Addiction Recovery Programs Growing on College Campuses

MORGANTOWN, W.Va. — By outward appearances, Andrew Caryl was holding his own in college, with a circle of friends, a 3.1 grade-point average and more than halfway to earning a degree from the flagship public university here.

Inside, though, he was beginning to buckle from the weight of an addiction that took hold long before he arrived at West Virginia University.

The trouble began at age 15 when he would steal liquor from his father’s cupboard. By the time he was on campus, he was using whatever he could get his hands on — alcohol, marijuana, opioids, methamphetamine. The drugs began crowding out friends and finally classes. He left campus in 2005 after his junior year and went into treatment, only to relapse. He spent time in jail and in a homeless shelter.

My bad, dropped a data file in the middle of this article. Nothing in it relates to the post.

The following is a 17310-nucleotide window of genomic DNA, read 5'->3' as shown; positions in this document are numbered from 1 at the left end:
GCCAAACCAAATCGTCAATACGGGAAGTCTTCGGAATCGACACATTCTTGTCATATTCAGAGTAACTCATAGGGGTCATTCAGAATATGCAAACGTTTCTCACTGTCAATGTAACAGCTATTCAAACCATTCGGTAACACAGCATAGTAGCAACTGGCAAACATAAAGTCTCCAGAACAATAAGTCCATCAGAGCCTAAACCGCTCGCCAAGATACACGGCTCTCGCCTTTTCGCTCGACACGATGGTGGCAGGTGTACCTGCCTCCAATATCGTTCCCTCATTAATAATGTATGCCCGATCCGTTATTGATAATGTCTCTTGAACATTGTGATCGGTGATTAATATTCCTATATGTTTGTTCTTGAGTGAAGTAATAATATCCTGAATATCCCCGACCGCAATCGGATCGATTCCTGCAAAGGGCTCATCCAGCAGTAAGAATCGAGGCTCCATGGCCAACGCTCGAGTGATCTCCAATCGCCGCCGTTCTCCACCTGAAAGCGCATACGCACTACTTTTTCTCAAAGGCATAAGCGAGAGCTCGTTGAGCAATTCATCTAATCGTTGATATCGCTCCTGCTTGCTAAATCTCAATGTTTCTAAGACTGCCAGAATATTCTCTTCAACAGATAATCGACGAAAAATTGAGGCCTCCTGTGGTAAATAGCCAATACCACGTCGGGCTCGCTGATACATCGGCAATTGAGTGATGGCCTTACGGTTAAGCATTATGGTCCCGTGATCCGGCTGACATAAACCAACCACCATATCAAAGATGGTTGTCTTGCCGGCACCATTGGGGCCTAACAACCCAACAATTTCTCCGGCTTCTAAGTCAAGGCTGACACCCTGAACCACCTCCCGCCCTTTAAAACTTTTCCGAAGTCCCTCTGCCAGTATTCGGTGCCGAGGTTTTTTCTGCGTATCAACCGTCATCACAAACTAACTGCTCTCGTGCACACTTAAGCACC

“I used until I passed out,” he said.

But now, more than a decade later and in recovery, Mr. Caryl, who has been clean for more than three year, is back on campus with a 4.0 grade-point average in a master’s program. And the university he once left behind is helping him stay that way.

The special townhouse at WVU where he and other students in recovery spend much of their week is a sanctuary from temptation, with meditation and book-readings, cooking and even dry tailgate parties held during fall weekends on this football-crazy campus. It illustrates what some hope is a change in fortunes here and elsewhere for a population long invisible on the nation’s college campuses.

Almost unheard of 20 years ago, collegiate recovery programs are growing rapidly, including some with recovery housing.

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